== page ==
Performers:

Julia Faulkner

Clare Aster

Robin Lustig

Siobhan Ward

Maxine Howard

Kate Carthy

Richard de Lisle

Ian Dixon Potter

Natasha Killam

Louise Morell

Marissa Joseph

Albert Clack

Ilaria Ciardelli

Thomasin Lockwood

Peter Dewhurst

Samantha Kamras

Tristan Rogers

Lai-Si Lassalle

Gianbruno Spena

Katrina Allen

Duncan Mason

Nicholas Koy Santillo

Peter Collington

Catherine Dunne

Zara Banks

Will Mytum

Emily Rose Ambler

Barry Clarke

Mark Shaer

Tom Everatt

John McLear

Ben Harper

Rachel August

Martyn Stanbridge

Jessica Hawksley

Yuna Shin

Dan Maclane

Eden Ford

Mike Anfield

Elliot Hadley

Michael Matovski

Ben Scarles

Hugh John

Alyssa Fishwick

Jon McKenna

Gianbruno Spena

Neil Summerville

Juliet Grey

Chris Leveaux

Deborah Sadler

Jack Blackburn

Writers:

Ian Dixon Potter

Robert Pope

 

 

 

 

Directors:

Linda Miller

Courtney Larkin

Ian Dixon Potter

 

Stage management

Eleanor Webber

Fiona Mckeon

Hannah Ballard

Allie Hunter

Li Vinall

Ricky McFadden

Ian Dixon Potter

 

Set design:

Marcio Santarosa

Ian Dixon Potter

Hanna Wilkinson

Peter Foster

 

Graphic Design:

Rhys Jenkins

Ian Dixon Potter

Manami & Kenji Fukuda

 

Social Media/Marketing

Niger Asije

 

Sound and lighting design:

Janet A. Cantrill

Ricky Mcfadden

Courtney Larkin

Connor Moody

 

Other crew

Samual Harman

Tyrian Purple

Nathan Alexander

Andrea Webber

Emily Keeble

 

Choreagraphy:

Chris Cumming

Alan Wallace

 

Makeup Artist

Jen Wakeford

 

Composers:

Johnathan Palmer

Nick Barstow

Neil Thompson

Videographer:

Howard White

 

Artistic director:

Ian Dixon Potter

Golden Age Theatre Company is dedicated to creating theatre which explores 'big ideas' in both historical and contemporary settings.

'The Dead Shepherd' explores the imagined friendship between England’s greatest Elizabethan playwrights and the impact of Christopher Marlowe’s assassination on William Shakespeare’s life and work.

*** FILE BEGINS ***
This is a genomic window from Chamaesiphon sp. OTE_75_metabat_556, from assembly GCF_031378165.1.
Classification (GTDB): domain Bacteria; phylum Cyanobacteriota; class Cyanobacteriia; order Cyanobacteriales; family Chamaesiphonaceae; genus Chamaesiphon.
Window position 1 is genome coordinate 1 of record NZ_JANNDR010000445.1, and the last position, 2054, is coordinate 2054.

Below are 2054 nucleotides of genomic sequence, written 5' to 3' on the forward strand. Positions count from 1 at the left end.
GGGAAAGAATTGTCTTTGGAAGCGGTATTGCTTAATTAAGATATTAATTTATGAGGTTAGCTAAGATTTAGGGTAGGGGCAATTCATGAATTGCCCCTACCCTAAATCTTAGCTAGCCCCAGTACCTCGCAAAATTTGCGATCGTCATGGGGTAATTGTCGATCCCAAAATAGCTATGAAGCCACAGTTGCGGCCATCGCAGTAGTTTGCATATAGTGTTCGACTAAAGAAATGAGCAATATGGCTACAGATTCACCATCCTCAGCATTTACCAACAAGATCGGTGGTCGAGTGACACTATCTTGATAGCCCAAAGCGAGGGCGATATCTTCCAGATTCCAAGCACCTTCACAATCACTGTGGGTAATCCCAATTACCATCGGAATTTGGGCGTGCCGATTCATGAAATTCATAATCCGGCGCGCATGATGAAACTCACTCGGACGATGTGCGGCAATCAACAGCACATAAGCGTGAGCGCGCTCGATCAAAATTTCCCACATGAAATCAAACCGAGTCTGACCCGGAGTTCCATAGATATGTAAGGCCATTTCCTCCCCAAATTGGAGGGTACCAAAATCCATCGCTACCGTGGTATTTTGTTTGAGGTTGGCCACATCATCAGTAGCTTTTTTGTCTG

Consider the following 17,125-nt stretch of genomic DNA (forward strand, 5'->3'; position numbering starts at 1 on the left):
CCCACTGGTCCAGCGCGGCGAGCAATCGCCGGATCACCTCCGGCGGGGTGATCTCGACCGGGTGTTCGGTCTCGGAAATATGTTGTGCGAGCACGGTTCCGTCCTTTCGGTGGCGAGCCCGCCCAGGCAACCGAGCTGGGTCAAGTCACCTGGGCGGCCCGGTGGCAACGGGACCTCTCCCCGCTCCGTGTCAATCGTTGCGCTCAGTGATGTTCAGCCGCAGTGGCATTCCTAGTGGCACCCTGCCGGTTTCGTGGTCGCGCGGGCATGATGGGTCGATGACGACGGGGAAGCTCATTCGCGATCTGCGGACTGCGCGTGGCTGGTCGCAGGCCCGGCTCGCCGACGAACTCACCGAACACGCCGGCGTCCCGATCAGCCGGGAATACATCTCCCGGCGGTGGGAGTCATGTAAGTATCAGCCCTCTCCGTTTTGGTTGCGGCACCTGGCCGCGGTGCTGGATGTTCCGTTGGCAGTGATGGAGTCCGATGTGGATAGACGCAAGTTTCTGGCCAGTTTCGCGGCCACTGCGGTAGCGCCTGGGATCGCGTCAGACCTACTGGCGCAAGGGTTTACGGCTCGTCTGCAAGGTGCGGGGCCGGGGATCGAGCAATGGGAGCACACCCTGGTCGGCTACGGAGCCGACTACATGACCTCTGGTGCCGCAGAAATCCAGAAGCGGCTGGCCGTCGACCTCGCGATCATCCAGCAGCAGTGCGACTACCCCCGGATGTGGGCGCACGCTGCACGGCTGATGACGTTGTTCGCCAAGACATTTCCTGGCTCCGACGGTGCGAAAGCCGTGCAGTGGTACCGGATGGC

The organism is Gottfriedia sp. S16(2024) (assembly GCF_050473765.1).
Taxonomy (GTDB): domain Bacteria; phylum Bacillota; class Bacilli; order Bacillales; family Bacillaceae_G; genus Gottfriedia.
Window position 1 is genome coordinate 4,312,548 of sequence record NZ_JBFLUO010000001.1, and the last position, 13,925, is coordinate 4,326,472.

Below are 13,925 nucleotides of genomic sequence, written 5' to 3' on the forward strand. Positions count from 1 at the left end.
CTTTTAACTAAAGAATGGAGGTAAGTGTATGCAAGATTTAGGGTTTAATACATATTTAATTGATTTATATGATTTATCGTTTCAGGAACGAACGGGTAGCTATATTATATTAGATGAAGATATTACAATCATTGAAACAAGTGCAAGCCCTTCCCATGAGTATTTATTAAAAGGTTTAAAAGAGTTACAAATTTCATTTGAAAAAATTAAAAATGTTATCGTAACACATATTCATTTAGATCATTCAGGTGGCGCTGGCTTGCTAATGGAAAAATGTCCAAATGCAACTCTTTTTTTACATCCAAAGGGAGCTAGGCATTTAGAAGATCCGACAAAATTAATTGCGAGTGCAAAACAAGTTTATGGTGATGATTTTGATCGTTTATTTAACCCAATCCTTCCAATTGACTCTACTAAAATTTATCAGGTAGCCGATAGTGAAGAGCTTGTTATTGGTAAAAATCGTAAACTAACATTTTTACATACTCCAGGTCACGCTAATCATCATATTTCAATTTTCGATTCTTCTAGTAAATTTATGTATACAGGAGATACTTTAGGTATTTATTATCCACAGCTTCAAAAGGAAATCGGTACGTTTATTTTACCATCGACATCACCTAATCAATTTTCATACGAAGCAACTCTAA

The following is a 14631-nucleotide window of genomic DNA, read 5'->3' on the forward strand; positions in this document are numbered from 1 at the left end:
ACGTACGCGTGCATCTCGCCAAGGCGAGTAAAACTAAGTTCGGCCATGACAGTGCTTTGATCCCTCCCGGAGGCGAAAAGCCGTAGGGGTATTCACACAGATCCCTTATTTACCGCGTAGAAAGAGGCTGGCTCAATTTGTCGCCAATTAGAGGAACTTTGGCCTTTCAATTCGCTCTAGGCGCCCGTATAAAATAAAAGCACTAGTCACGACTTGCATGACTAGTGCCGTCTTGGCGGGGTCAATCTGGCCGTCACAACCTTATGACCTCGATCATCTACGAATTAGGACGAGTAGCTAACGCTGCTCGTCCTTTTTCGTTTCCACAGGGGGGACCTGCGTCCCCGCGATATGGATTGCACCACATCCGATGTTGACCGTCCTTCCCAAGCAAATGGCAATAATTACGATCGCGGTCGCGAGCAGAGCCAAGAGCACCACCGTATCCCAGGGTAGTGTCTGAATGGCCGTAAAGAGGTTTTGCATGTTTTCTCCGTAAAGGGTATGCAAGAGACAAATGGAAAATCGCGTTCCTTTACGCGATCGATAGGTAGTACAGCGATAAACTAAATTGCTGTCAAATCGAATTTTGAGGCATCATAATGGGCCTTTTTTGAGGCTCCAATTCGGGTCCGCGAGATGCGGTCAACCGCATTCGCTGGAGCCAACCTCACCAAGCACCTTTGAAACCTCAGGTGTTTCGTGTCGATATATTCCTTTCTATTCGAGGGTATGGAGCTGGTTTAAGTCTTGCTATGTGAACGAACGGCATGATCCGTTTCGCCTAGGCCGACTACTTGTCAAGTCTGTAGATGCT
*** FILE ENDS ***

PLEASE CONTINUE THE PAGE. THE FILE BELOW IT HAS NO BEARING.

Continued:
'The School of Light' explores the conflict between reason and superstition, the corrosive and manipulative power of the shaman, the influence of the unconscious mind and our capacity for self delusion.

'Good King Richard' explores the nature of power and statesmanship, the value of the hereditary rights of Kings, the relationship between morality and politics and the true story behind the rise and fall of Richard III.

'Boy Stroke Girl' explores the extent to which we are forced to conform to narrow stereotypes, to label and pigeon-hole ourselves. Are these labels a form of straight jacket, by adapting to them do we compromise our true nature and can we challenge the ultimate label of gender?  

Good King Richard

by Ian Dixon Potter

'The Resurrectionist' explores the conflict between radical science and the values of society and we ask the question, what if Frankenstein hadn’t rejected his creation?

'Tiresia' explores the impact of an extraordinary medical breakthrough on questions of identity, longevity and sexuality. A young artist, apparently recovering from a serious accident, experiences a unique transformation which challenges conventional notions of memory, personality and even the process of evolution.

'The Test' explores the nature of consciousness and provides an unique perspective on the character of humanity. A scientist uses the 'Turing Test' to determine whether an artificial intelligence is truly conscious. But who is really being tested? 

Hiding Heidi explores the dire personal consequences of Britain's departure from the European Union for one European woman. Made redundant as a consequence of stringent post-Brexit employment regulations and threatened with immediate deportation, Heidi seeks refuge with a deeply divided English family, seething with resentment and recrimination after the 2016 referendum. Set in 2020, this dystopian satire presents a vision of a backwards looking, post European, English society riddled with xenophobia, parochialism and paranoia.

In the closing months of the second world war the Nazis were determined to exterminate all remaining prisoners in their infamous concentration camps. 
In a race against time, Swedish aristocrat, Count Bernadotte has to 'deal with the devil' when he enters into negotiation with SS leader Heinrich Himmler in a last minute attempt to liberate thousands of prisoners and take them to safety in Sweden. His experience demonstrates the truth of the old adage that the only thing necessary for evil to triumph is that good men do nothing.

This modern day theatrical adaptation explores the belief that love can transcend death. Earnshaw, a Yorkshire sheep farmer adopts a Romanian immigrant, giving him the name 'Heathcliff'. The boy soon becomes Earnshaw's favourite much to the dismay of the farmer's son Hindley. Heathcliff develops a secret passion for Earnshaw's daughter Catherine but when the old farmer dies, Heathcliff's fortunes change for the worse.